I’m testing the waters this week to see if there is any interest in weekly blog entry excerpts of freeware and Open Source applications for Microsoft Windows. I post such items to a personal blog as I discover them, note an update, or decide to mention a favorite freeware/Open Source tool for Windows. Here’s some of the items from last week’s blog entries…
TrueCrypt: Encryption for Windows & Linux
I can’t believe I haven’t mentioned this Open Source application for Windows and Linux (and maybe Mac OS X someday).
TrueCrypt is the most flexible and secure way I know of to encrypt pretty much anything in Linux or Windows. It supports multiple encryption techniques (AES-256, Blowfish (448-bit key), CAST5, Serpent, Triple DES, and Twofish) and can encrypt to hard drives, flash drives, external drives, optical discs and pretty much anything that supports a file system.
Getting Java to Install in Windows Vista
Like many Vista testers, one of the first things I did after installing Vista on a test PC (a mandatory clean install in the early beta days) was to install a bunch of must-have free applications: Macromedia/Adobe Flash, Adobe Acrobat, Firefox, Thunderbird, and a bunch of other apps. Although Java isn’t an app, there are a number of apps that require the Java Runtime to work. Unfortunately, it looked to me like JRE/JDK5 simply wouldn’t install. I didn’t get it. Fortunately, Chet Haase does and explains the Vista/Java relationship in his blog:
The R Project for Statistical Computing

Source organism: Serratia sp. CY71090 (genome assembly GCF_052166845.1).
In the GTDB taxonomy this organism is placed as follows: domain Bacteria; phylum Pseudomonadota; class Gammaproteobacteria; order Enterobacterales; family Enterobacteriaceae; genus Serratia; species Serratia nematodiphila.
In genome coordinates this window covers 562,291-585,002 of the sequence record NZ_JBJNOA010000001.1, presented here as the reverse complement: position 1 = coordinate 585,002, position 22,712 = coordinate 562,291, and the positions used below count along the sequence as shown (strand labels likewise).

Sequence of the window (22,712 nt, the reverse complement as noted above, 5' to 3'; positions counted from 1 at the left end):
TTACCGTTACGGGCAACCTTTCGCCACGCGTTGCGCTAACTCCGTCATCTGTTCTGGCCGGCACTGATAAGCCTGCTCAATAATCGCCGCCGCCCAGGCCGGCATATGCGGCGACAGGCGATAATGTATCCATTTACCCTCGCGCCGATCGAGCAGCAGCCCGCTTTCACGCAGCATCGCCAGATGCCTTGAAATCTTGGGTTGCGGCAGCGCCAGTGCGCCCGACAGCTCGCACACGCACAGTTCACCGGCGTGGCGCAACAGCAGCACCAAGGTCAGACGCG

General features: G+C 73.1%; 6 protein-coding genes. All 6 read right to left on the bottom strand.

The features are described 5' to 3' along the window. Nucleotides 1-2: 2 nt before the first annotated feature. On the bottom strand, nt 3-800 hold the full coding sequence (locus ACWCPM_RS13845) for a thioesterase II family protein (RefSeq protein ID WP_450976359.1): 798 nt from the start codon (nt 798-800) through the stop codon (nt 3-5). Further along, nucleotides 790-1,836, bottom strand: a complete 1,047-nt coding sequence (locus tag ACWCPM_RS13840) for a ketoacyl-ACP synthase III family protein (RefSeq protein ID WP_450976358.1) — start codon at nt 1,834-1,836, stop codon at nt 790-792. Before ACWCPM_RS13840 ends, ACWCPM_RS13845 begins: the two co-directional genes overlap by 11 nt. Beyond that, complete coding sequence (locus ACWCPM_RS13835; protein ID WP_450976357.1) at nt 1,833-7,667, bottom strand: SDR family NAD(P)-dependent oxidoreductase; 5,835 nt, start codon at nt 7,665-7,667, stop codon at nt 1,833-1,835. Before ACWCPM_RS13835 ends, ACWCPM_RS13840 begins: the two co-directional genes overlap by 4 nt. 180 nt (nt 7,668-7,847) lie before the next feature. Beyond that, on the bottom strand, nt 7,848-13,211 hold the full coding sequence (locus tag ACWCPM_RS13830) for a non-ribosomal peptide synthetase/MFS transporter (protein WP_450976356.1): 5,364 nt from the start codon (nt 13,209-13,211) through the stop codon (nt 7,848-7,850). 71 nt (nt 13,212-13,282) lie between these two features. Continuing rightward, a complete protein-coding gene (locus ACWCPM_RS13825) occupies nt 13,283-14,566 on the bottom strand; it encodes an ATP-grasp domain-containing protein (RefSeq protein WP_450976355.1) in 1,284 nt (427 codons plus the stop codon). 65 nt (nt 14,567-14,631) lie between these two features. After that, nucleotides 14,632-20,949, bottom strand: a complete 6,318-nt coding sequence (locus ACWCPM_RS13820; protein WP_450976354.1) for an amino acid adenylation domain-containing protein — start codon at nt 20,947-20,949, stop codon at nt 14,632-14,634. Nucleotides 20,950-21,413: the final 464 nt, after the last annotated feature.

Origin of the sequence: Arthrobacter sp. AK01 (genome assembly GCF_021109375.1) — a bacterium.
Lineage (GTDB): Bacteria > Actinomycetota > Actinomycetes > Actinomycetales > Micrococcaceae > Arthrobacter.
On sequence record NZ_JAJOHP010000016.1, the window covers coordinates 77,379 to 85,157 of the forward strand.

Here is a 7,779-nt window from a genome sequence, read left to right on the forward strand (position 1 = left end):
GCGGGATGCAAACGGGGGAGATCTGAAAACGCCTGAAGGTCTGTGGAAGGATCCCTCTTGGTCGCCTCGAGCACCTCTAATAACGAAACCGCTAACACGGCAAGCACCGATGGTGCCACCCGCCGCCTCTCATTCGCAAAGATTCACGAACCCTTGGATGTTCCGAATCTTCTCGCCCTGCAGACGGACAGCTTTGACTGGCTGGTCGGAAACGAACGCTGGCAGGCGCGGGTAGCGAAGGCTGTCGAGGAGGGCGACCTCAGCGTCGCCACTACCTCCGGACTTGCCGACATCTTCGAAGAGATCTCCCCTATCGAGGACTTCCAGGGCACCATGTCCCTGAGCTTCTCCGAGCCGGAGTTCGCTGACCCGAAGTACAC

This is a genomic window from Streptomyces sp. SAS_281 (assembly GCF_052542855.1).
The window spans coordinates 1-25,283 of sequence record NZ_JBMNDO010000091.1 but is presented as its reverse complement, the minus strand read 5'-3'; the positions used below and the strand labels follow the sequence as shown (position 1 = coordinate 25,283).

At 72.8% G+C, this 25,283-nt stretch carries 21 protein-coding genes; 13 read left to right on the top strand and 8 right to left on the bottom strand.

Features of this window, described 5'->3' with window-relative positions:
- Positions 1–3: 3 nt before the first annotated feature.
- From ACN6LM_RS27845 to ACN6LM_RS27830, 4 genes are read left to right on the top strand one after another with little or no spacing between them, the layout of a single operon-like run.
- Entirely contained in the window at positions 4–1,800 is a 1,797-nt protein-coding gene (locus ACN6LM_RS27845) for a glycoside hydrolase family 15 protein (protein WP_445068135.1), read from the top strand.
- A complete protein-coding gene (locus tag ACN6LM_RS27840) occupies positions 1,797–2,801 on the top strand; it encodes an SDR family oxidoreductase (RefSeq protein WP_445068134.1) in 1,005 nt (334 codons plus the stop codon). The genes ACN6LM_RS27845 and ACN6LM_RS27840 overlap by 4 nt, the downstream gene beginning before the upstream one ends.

The R Project for Statistical Computing is an Open Source application with binary installation routines for Linux, Mac OS X, and Windows. It is much much more than a simple statistical package. R provides an interpreted statistical programming language that looks a lot like S. The resemblance is so strong that I can use my old S language reference books to work with R.
R provides a graphing facility that goes far beyond what you might have used in spreadsheets like Excel.
R version 2.4.0 was just released last month (October 3).
RubyCLR (Ruby for Microsoft .NET Development)
I’ve spent the last 5 years developing software mostly for Linux systems (PHP, Python, Ruby). But, I’m also a Windows user and with Vista finally nearing release (after 5 years of development itself), I’m considering doing some development for Windows Vista. So, I was very interested to learn about…
…which lets you develop for Windows using Ruby using the .NET Framework.
The .NET Framework 3.0 was recently released too…
…giving me some incentive to take a closer look at RubyCLR.
I have a list of Freeware and Open Source applications that run under Microsoft Windows. But, I am always looking for more interesting Freeware and Open Source tools. So, please let me know if you see something I haven’t mentioned yet on my personal blog.